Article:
“Take my tired body, my confused mind, and my restless soul into your arms, and give me rest, simple quiet rest.”

These words from Henri Nouwen’s Reaching Out appear at the beginning of my journal from my first visit to the L’Abri Fellowship in rural Hampshire, England — a place I have stayed for two summers in order to seek after rest and sacred space.

To truly experience rest, however, first I had to learn a few things about time. After all, this desire to rest that we often feel in our stress-burdened and anxiety-filled lives comes from a desire to get out of the manic flow of time, to slow down, and to find that much-needed rest. Yet still, that rest often remains elusive, so it might do us some good to first re-examine what we mean when we talk about time. To most contemporary Westerners, this is simple. There is one word for time, and when we say time, we mean something that has to do with our schedules, the hours, the days, the allotted moments to get certain things done. Time is something that we think we can manage, and we get frustrated when we lose it, or more specifically, lose our control over it.

When I was about 8 years old, I read A Wrinkle in Time by Madeleine L’Engle, a book that has forever haunted me. It was the first time that I had a taste of understanding time differently, and later as an adult I came to understand why. As L’Engle writes in Walking on Water, ancient cultures understood time far differently, and probably far better, than we do. The Greeks had two words for time: chronos and kairos, both of which are used in Scripture, and yet sadly many of us have lost the distinction between them.

We all know chronos — it’s the world of the clock, time marching onward as a chronology of linear history. L’Engle explains that kairos, on the other hand, is:

Real time, God’s time. That time which breaks through chronos with a shock of joy, that time we do not recognize while we are experiencing it, but only afterwards, because kairos has nothing to do with chronological time. In kairos, we are completely unselfconscious, and yet paradoxically far more real than we can ever be when we’re constantly checking our watches for chronological time. The saint in contemplation, lost to self in the mind of God is in kairos. The artist at work is in kairos. The child at play, totally thrown outside herself in the game, be it building a sand castle or making a daisy chain, is in kairos. In kairos we become what we are called to be as human beings, co-creators with God, touching on the wonder of creation. This calling should not be limited to artists, or saints, but it is a fearful calling.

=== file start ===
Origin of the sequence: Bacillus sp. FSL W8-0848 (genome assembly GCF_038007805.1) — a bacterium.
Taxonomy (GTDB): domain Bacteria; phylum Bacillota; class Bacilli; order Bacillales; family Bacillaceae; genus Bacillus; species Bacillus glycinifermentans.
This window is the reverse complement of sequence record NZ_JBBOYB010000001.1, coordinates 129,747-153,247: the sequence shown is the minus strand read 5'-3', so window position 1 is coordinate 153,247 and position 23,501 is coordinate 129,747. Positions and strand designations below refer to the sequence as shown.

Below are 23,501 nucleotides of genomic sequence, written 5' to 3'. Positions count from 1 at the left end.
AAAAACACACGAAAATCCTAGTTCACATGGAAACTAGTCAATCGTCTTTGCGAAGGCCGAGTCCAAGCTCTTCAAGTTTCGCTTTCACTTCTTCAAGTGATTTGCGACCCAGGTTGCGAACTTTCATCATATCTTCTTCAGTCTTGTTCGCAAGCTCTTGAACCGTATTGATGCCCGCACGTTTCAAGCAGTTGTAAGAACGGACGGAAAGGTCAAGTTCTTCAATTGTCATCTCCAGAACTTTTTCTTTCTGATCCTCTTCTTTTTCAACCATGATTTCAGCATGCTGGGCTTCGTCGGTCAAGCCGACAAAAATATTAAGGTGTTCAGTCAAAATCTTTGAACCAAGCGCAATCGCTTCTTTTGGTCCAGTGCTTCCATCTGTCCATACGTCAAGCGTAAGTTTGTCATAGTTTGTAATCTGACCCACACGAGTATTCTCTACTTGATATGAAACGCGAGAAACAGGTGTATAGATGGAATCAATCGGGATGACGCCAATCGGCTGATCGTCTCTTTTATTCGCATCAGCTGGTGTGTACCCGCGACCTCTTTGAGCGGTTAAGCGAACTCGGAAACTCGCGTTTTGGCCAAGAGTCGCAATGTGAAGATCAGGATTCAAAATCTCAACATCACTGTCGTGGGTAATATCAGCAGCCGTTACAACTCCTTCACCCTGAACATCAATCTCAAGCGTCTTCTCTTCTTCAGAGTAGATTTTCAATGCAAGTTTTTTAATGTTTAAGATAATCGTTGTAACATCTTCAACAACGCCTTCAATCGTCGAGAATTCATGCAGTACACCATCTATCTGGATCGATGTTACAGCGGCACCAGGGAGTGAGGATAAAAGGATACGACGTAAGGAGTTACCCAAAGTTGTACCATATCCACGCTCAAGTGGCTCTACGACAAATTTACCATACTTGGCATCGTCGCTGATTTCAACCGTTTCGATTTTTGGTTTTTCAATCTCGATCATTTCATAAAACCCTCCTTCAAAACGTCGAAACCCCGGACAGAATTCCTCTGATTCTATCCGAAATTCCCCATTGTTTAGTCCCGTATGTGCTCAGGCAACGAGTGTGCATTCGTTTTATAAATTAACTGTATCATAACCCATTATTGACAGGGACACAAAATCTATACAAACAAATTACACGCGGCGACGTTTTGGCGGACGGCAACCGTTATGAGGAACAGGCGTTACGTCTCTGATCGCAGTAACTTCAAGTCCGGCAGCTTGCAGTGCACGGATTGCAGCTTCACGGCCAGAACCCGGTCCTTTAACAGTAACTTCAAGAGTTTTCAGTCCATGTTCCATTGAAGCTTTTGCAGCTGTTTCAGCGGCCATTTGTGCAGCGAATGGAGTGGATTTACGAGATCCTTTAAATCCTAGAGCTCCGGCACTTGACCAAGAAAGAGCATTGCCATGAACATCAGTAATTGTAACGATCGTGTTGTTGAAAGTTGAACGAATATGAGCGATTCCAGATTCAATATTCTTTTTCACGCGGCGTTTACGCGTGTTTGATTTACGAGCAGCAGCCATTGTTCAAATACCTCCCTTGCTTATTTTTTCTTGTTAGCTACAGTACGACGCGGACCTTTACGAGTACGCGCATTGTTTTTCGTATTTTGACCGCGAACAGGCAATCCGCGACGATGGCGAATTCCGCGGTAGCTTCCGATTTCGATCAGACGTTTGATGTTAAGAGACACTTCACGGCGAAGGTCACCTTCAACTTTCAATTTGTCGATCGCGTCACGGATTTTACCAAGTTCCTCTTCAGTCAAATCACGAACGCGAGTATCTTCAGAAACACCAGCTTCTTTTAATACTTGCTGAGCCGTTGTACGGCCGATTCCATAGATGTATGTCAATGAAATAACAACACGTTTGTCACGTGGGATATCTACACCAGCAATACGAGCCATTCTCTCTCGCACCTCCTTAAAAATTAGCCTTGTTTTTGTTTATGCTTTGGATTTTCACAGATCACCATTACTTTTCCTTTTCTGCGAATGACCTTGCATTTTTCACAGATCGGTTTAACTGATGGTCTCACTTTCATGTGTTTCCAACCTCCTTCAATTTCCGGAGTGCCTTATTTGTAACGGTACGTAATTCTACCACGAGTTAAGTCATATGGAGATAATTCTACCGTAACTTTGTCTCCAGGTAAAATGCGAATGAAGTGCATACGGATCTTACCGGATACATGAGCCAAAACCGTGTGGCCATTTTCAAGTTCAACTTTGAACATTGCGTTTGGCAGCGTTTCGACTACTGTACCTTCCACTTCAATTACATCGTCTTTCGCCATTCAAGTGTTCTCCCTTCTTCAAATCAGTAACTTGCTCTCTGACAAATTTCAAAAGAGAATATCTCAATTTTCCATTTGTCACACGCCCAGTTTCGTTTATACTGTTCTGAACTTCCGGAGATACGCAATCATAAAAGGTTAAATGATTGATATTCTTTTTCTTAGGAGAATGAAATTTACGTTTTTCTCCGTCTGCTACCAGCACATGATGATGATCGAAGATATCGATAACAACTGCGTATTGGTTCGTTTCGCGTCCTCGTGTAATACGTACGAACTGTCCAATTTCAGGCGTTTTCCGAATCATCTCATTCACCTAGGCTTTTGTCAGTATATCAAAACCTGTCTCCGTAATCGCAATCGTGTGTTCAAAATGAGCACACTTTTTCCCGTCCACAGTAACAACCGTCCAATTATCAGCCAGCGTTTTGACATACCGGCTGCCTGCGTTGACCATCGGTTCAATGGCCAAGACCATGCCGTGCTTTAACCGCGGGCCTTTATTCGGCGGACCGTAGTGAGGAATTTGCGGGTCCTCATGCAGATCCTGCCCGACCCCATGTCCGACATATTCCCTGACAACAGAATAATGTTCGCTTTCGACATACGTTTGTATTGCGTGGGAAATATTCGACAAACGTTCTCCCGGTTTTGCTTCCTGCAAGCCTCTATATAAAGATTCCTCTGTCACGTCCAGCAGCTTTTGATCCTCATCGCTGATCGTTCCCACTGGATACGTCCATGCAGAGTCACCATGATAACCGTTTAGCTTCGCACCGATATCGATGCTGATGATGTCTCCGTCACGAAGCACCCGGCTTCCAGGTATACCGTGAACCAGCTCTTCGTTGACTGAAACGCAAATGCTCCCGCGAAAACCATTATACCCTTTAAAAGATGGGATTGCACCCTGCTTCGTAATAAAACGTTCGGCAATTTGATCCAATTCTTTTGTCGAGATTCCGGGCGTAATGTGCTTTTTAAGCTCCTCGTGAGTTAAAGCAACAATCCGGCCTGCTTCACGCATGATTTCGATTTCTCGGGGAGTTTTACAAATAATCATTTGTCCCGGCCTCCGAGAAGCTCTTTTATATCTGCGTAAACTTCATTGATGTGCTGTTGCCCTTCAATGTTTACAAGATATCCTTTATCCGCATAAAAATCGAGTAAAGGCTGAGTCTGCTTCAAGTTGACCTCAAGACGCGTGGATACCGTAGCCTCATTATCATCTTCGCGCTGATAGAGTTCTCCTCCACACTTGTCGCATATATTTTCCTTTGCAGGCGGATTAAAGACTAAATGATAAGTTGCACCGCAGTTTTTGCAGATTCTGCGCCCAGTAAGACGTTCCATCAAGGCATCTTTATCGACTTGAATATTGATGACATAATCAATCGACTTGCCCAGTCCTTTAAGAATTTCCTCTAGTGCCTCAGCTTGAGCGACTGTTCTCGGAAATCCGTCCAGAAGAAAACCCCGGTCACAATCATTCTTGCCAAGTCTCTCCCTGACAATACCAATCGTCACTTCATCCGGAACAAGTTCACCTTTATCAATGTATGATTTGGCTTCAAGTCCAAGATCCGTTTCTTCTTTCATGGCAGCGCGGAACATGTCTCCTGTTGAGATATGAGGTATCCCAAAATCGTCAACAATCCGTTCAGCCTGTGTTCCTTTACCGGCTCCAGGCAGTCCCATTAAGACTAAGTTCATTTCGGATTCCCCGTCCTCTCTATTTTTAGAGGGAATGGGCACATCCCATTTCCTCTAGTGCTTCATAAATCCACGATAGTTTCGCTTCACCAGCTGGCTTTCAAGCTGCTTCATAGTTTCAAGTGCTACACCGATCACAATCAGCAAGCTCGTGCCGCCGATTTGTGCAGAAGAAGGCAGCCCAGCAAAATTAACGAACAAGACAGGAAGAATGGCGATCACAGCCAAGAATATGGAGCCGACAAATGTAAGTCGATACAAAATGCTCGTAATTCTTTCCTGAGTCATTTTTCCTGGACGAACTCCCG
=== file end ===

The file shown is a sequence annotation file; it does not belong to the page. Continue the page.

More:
The images on these pages are from a body of work that I’m tentatively calling “And there was evening, and there was morning.” They are all images that in one way or another touch upon the sense of kairos, a moment of participation in God’s time, outside of the stress and anxiety of our chronos time.

Of course, one does not have to be in a manor house in rural England to experience rest, or a sense of God’s peace, but often we need these places to be stark contrasts to the life we’ve found ourselves wrapped up into. Here, outside of my normal chronos, I was able to enter into the life of the L’Abri community, a place where each day has a rhythm and a liturgy. There’s a time for everything, whether that be personal study, prayer and reading, or chores like laundry, gardening and food preparation. All meals are shared together as a community, as are multiple tea breaks throughout the day, because, of course, this is England, and the world stops for tea. I think they are on to something with that. In these daily rhythms, the slavery of a schedule falls away to provide a space where everything can potentially be experienced in kairos time, and as I would stop to sip tea with my fellow pilgrims, I began to see that.

Rabbi Abraham Heschel, in his book The Sabbath, reminds us that in the Jewish mindset, the goal of time is “not to have, but to be.” Time, kairos time, is a sacred space. Heschel warns that we can’t solve our problems with time through the conquest of time; we can only solve the problem of time through its sanctification, which he refers to as “building cathedrals within time.” It is time, and the events that occur within time, that God has made holy, not specific spaces, as is the case in other religions. A restful retreat to someplace special is often what we need in our modern lives, but it can also happen wherever you are, right now, because we have a God who has intervened in chronos and occasionally shows us what participation in his time looks like. Have a cup of tea and think about that for a while. Stop doing, and start being; you might just see and experience a little bit of kairos.


Kurt Simonson (’00) is an artist and assistant professor of photography at Biola University. The photographs shown here are from Kurt Simonson’s project “And there was evening, and there was morning,” a series of still life studies done at the English L’Abri between 2007 and 2010. His work has been exhibited throughout the country and internationally. To see more of the work, visit www.kurtsimonson.com